Categories
complaining discouragement grumbling Uncategorized

Are You A Bread Squeezer?

Neal Pollard

Samuel Feldman may hold the distinction as the most famous bread vandal in history.

He did $8,000 worth of damage to bread and cookies throughout the Bucks County, Pennsylvania, area. He was going around “poking, pinching, and squeezing” bags of bread and packages of cookies. Finally, one store, suspecting Feldman, put him under surveillance and caught him three times in the act. He is charged with two counts of criminal mischief. Two years of aggravation and loss, caused by an idle person with a mean streak (from Reuters News Story, 9/23/00).

There is always at least one bread-squeezer in any group. The church may even sometimes harbor a few bread-squeezers, too. These are the sore tails, nitpickers, storm clouds who live to rain on others’ parades, those who seem to enjoy causing friction and irritating others, those who hold petty grudges, and general pot-stirrers. They are the busybodies (2 Th. 3:11; 1 Tim. 5:13). Solomon calls one a worthless and wicked person “who spreads strife” (Pr. 6:14; cf. 19–“who spreads strife among brothers”). Paul laments lovers of controversy because they provoke “envy, strife, abusive language, evil suspicions, and constant friction” (1 Tim. 6:4-5).

These bread-squeezers flatten a congregation’s moral, squeeze the worst side out of others, and pick and poke at everyone from the church’s leaders to any other Christian whose name passes between their cross-hairs. They taint the productivity, good will, good deeds, attitude, and joy of a congregation. They brighten entire rooms just by making an exit.

Are you a bread-squeezer? How do you reply when asked, “How are you?” How well do you speak of other Christians? Are you moody? Do you lash out at others when you feel you have been wronged? Do you give the cold shoulder? Do you not speak to others, only to complain that others are unfriendly because they didn’t approach you first? Do you wear your feelings on your sleeves? Are you the type that prefers the role of critic, since there are plenty of others to be the “cheerleader”? If so, then you are a bread-squeezer!

A bread-squeezer is as needed in a congregation as Feldman was needed in Bucks County! He was entirely destructive and he caused others to pay for his bad behavior. Barnabas wasn’t a bread-squeezer (Acts 4:36). Neither was Judas and Silas (Acts 15:32). Certainly, Jesus wasn’t! The church is always in need of more encouraging, uplifting, positive, happy, and contented members. Don’t squeeze the bread!

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Categories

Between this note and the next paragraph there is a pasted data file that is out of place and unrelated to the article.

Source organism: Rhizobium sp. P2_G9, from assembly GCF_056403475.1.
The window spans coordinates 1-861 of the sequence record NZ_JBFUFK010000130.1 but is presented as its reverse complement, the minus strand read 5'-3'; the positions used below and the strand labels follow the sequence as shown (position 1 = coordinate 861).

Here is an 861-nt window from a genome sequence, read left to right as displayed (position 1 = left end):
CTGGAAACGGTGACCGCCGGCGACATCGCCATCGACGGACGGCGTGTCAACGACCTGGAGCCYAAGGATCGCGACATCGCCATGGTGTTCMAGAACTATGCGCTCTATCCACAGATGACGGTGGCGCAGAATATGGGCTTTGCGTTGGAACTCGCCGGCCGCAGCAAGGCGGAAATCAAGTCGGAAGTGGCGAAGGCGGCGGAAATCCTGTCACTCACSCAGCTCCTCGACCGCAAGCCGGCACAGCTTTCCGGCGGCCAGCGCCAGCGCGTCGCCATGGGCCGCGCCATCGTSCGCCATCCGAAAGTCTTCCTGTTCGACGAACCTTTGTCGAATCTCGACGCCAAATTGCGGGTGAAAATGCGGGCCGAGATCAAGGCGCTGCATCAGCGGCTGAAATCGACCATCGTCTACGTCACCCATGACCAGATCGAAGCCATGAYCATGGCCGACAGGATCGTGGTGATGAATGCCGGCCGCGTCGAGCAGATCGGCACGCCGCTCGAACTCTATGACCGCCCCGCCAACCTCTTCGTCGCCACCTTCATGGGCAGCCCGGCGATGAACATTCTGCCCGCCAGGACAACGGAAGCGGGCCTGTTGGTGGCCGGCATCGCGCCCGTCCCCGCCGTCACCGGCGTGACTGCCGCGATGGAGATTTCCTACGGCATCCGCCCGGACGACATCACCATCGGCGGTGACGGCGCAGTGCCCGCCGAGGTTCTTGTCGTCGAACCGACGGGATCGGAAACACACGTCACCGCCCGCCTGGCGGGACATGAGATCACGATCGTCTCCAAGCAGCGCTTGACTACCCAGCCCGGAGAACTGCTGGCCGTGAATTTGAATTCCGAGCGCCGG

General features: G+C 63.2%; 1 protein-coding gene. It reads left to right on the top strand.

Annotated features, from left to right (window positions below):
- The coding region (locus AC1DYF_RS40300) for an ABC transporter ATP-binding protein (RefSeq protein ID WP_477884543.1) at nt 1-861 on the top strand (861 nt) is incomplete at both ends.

Lord's Supper

How Often To Take “The Feast Of Love”?

Neal Pollard

I recently read a fascinating article by John H. Armstrong in the September, 2014, issue of “Christianity Today.” Armstrong starts out reminiscing on early childhood worship experiences in the denomination he attended. He writes that his church celebrated the Lord’s Supper “four times a year. I remember asking why we celebrated it so infrequently. The answer I got never satisfied, and it still doesn’t: ‘If we do this very often, it will lose its meaning'” (51). He goes on to say, “As I grew older, I discovered some churches took the meal weekly. I was then even more dissatisfied with the answer I had received” (ibid.).  He goes on to write a mostly historical examination of the Lord’s Supper, looking at the debates and developments of church history.  At the end, he summarizes by saying, “…[younger Christians] desire to receive the meal more often. And some of them—as I did when I was younger—have started attending congregations that take Communion ever week” (53).  The reasons given are that each observance gives us the opportunity to focus on Jesus’ crucifixion, expresses the unity of the body, and reflects our personal identity in Christ (ibid.). In other words, it offers commemoration, examination, and expectation.  We need that on an ongoing basis, and the Lord knew we would.  That is why He pointed ahead to a certain frequency when He established it, saying He would do it again when He established His Kingdom (Mark 14:25).  Paul says it was to be done with a certain frequency (1 Cor. 11:25—”as often as”).  Thankfully, Luke shows us how frequently it was taken (Acts 20:7—”on the first day of the week”).  It is good to understand that the Bible establishes the frequency of our observation of the Lord’s Supper, but it is also important to know why we take it each week.  We look up, look back, look within, look around, and look ahead.  Our all-wise God knew we would need this every time we assembled with our spiritual family.  Though so many have lost sight of its frequency, may we never lose sight of its significance!